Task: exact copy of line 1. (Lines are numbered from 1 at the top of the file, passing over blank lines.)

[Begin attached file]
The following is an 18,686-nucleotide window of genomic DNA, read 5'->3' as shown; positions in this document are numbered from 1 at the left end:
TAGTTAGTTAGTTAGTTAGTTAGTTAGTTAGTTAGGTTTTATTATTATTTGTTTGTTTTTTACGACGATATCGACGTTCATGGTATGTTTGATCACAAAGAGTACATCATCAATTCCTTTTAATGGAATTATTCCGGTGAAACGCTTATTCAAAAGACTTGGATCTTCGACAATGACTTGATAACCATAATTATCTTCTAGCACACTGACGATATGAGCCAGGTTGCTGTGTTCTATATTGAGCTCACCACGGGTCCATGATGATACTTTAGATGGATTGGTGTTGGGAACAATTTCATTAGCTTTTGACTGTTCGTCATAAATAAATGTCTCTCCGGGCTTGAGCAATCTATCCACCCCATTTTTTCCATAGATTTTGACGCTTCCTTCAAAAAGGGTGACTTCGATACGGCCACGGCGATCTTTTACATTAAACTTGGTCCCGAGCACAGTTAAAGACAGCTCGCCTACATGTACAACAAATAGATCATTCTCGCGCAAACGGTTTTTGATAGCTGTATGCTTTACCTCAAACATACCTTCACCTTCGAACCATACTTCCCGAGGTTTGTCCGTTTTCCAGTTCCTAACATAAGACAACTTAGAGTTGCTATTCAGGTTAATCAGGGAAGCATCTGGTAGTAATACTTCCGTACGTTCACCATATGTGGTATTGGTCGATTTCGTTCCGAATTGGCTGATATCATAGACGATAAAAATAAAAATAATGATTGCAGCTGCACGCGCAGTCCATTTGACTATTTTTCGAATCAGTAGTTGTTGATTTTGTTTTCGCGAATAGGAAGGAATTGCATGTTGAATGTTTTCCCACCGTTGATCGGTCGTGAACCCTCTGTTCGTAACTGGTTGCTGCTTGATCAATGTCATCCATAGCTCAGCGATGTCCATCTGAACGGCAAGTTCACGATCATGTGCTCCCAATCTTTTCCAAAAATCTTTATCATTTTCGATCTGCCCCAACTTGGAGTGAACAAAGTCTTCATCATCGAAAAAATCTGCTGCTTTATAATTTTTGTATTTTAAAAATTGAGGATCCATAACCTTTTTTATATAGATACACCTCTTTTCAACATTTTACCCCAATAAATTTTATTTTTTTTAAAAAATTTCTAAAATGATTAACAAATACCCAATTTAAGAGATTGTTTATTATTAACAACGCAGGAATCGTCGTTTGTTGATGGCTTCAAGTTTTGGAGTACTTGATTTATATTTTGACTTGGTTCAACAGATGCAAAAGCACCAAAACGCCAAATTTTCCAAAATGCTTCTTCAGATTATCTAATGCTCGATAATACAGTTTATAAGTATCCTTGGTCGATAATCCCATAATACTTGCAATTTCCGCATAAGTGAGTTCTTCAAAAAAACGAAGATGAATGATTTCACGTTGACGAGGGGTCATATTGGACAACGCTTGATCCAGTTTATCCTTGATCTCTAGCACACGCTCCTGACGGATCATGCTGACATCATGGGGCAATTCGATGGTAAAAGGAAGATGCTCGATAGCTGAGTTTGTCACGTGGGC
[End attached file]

The following is an 18,686-nucleotide window of genomic DNA, read 5'->3' as shown; positions in this document are numbered from 1 at the left end: